Saturday, March 19, 2016

State ex rel. Richardson v. Green

Opinion handed down July 21, 2015
Welch, a man who pled guilty to two counts of involuntary manslaughter for killing two people while driving in an intoxicated condition applied for a sentence reduction pursuant to Missouri Revised Statutes Section 558.046.[1]  That statute permits judges to reduce the length of sentence for persons convicted of alcohol- or drug-related crimes, provided that those crimes do not involve violence.[2]  The trial court granted Welch a reduced sentence, and the prosecution filed a writ of prohibition in the Supreme Court of Missouri.[3]
The Supreme Court of Missouri made the writ of prohibition absolute, holding that the crime of involuntary manslaughter by driving while intoxicated and killing another person with criminal negligence is one that certainly “involves violence.”[4]  The court specifically found that there need not be a mens rea element in order for a crime to qualify as “involving violence” pursuant to Section 558.046.[5]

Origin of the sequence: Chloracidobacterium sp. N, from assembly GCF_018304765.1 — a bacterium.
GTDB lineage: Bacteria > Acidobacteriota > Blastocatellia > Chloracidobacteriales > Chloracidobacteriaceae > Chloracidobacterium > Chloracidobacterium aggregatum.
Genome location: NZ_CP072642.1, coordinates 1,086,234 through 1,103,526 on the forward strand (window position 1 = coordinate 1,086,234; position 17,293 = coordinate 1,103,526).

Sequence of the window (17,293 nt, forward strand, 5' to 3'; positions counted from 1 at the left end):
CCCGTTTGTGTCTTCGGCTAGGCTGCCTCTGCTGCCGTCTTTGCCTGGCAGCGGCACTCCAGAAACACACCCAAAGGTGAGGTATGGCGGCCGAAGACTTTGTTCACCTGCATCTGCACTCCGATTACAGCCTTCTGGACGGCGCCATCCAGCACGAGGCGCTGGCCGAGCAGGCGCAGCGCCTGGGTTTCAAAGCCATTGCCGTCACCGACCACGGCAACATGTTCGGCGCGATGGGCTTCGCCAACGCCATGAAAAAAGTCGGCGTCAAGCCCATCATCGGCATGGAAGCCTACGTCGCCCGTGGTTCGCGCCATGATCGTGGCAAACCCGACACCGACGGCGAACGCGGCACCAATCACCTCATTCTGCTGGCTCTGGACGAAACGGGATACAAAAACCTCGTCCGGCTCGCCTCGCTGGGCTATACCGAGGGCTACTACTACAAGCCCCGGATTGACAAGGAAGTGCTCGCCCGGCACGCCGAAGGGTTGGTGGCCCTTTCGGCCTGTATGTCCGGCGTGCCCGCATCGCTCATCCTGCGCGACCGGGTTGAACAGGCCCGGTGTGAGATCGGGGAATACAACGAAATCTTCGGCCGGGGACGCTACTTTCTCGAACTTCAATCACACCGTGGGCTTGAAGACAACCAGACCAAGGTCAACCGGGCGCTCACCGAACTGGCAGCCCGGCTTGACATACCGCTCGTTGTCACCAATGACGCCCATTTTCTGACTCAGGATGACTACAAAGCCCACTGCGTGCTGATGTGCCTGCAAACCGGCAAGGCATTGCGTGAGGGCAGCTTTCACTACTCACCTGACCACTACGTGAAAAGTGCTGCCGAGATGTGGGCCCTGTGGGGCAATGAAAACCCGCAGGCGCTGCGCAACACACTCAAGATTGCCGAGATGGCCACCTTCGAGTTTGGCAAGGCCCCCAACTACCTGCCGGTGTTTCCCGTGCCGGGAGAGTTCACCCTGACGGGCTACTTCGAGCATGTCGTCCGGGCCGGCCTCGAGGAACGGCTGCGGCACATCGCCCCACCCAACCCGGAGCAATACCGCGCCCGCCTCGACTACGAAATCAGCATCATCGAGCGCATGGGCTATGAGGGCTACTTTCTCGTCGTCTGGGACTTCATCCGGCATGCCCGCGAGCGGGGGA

Friday, March 18, 2016

State v. Merritt

Opinion handed down August 18, 2015
        Marcus Merritt was charged with unlawful possession of a firearm pursuant to Missouri Revised Statutes Section 571.070.1.[1]  Merritt claimed the law violated the protection in the Missouri Constitution of the right to bear arms.[2]  The trial court sustained Merritt’s motion to dismiss, and the State appealed.[3]  The Supreme Court of Missouri reversed this decision.